Federal govt revisits NAP on counterterrorism | #cybersecurity | #cyberattack


Intelligence agencies to help oversight and implementation

ISLAMABAD   –   In a major development, the federal government has revisited the 20-point National Action Plan (NAP) on Counterterrorism (CT) while reducing it to 14 major components with assigning intelligence agencies the key role for its “effective” oversight and implementation.

The government has quickly moved to revisit the NAP in the wake of re-emerging extremism and terrorism threats and the recent developments taking place in the region since Taliban seized power in Kabul in the middle of August, a senior government official told The Nation yesterday.

Then the PML-N government had rolled out the 20-point NAP on CT and Counter-Extremism (CE) soon after the deadly terrorist attack on Army Public School (APS) in Peshawar on December 16, 2014 that had killed 150 people including at least 134 students. 

The new plan emphasizes on strengthening the legislative and legal oversight for espionage and subversion activities. One of the major points in the previous NAP that asked for empowering and strengthening of National Counter Terrorism Authority (NACTA), the country’s premier body on CT, has been excluded from the new document.  The revised NAP includes quick executions of capital punishment to convicted terrorists, no intolerance for militancy and no militant, armed as well as criminal gang would be allowed to operate, the capacity building and strengthening of counter terrorism departments (CTDs), and action against spread of terrorism through media (print, electronic & social media) and through other communication and cyber networks. 

The other major components of the revisited document comprise choking of terror financing of terror networks and proscribed organizations, taking effective measures against religious and sectarian persecution and terrorism, regulation and registration of religious seminaries (madrassas), and to bring reforms in erstwhile Federally Administered Tribal Aras (FATA) which have now been merged in Khyber-Pakhtunkhwa. The reforms in merged districts include capacity building of law enforcement agencies (LEAs), holding of local bodies elections there, and bringing land reforms in these troubled areas of the country. 

The themes of the new NAP also contain repatriation of Afghan refugees and dealing with their issues, taking the reconciliation process in Balochistan to its logical end, bringing reforms in criminal justice system, institutionalization and implementation of Counter Violence Extremism (CVE) Policy, and to curb increasing trend of illegal spectrum.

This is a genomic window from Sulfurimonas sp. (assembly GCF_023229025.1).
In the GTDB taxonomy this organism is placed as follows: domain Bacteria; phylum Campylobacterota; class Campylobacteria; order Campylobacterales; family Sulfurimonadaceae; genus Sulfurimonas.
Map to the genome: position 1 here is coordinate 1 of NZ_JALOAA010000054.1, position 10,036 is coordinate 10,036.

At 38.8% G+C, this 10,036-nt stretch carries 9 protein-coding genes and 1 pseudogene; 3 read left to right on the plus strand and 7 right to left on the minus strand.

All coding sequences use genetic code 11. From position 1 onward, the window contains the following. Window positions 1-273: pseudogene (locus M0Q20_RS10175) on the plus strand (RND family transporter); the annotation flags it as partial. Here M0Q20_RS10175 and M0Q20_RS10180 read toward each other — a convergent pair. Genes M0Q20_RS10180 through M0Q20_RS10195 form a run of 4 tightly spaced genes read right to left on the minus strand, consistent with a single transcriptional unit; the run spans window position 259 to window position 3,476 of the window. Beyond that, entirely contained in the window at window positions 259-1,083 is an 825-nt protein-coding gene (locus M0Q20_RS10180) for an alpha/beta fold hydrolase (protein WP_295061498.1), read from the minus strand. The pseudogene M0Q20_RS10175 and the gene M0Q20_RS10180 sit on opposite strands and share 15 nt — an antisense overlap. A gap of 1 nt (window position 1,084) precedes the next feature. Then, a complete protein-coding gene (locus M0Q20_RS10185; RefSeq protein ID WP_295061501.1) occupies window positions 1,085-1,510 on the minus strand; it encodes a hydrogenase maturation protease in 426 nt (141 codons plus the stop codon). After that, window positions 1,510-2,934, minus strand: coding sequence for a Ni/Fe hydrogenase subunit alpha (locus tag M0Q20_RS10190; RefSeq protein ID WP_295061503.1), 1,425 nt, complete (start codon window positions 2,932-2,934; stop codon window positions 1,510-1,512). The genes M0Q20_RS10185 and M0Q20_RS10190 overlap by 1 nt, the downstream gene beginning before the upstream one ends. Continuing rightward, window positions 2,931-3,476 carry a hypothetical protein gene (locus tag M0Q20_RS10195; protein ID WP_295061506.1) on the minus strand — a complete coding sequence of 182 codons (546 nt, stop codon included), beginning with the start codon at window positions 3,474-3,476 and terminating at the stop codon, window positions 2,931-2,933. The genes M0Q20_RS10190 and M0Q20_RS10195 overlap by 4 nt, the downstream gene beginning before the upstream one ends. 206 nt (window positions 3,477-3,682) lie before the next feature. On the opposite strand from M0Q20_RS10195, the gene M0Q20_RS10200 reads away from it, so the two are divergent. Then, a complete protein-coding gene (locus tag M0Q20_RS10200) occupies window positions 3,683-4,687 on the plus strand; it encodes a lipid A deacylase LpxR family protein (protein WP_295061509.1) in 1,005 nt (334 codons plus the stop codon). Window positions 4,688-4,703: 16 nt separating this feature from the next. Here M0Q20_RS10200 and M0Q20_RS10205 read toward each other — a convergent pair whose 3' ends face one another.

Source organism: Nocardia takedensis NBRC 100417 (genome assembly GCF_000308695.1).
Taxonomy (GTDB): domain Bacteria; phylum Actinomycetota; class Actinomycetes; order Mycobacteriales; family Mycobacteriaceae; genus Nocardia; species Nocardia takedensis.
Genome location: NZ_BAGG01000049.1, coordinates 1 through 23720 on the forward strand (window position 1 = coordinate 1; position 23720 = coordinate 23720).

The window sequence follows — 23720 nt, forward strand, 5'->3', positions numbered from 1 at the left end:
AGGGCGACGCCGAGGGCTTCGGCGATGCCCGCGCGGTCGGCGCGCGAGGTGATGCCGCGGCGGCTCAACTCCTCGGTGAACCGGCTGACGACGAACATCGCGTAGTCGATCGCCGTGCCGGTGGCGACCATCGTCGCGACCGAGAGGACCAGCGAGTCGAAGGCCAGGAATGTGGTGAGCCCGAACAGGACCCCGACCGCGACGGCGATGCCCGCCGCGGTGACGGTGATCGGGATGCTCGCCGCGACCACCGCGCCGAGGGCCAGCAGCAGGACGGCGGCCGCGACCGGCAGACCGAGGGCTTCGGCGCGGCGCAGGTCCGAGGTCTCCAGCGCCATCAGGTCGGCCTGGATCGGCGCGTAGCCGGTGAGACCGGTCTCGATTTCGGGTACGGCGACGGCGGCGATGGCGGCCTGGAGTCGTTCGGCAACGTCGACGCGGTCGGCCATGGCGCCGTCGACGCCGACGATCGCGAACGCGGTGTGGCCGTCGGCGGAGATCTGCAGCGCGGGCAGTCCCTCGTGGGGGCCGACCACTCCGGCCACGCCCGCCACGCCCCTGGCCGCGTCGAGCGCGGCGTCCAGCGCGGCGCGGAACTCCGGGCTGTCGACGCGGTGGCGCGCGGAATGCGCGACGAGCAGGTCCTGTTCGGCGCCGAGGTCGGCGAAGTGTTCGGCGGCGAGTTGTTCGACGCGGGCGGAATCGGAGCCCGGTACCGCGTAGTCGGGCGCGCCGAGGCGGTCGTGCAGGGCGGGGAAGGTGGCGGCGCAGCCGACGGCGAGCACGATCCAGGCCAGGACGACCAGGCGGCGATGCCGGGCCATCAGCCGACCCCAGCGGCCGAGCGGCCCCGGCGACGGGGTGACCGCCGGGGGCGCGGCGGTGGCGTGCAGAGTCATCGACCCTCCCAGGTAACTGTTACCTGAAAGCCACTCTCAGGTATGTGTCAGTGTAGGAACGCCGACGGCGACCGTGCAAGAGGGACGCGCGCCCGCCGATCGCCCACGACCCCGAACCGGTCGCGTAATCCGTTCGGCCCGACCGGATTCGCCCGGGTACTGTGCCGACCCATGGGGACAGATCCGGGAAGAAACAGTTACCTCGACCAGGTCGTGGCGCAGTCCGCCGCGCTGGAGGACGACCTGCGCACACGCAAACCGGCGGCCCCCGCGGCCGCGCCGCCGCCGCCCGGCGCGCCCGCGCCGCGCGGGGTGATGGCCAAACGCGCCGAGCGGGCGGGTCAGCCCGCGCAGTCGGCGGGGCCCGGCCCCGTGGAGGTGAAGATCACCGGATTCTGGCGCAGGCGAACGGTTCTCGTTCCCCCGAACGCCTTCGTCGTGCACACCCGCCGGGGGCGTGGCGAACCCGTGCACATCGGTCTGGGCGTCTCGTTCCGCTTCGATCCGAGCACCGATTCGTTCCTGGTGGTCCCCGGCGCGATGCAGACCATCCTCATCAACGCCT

For effective implementation of the revised 14-point CT document, a separate NAP secretariat has been established under the supervision of Secretary Interior Yousaf Naseem Khokhar.  

According to the government official, not only the task has been given to the Ministry of Interior for effective implementation of some of the points of revised NAP but also country’s different intelligence agencies have been assigned to monitor and help in implementing some of the major components of CT and CE plan. For the first time, a separate contact person has been appointed for each point of the NAP for better coordination, oversight and implementation, he added.

Those points who have been excluded from the new NAP include formation of special trial courts under the supervision of Pakistan Army, strengthening of NACTA, establishing and deploying a dedicated counter-terrorism force, zero tolerance for militancy in Punjab, and taking Karachi operation to its logical end. The last two points have already become redundant while the component about establishment of military courts has remained a controversial issue in the past.

On September 9, the apex committee on NAP comprising both civil and military leadership had met under the chair of Prime Minister Imran Khan to review progress on various points of NAP. The meeting decided to “fast track implementation of various measures to meet emergent security challenges including cyber security, espionage, judicial and civil reforms, capacity building of law enforcement agencies, counter violent extremism and other issues having a direct bearing on national security,” said a statement issued by the Prime Minister’s Office at that time. The committee had also approved most of the recommendations of NACTA on policy review of NAP.

On December 21, 2014, a group of experts, both civilian and military, after a lengthy meeting had proposed both kinetic-and non-kinetic CT and CE measures in the form of NAP that had got unanimous approval of all major political parties in the country as well as the parliament.

However, NAP has been facing a problem of its political ownership since its inception resulting military took over its kinetic measures related to CT.





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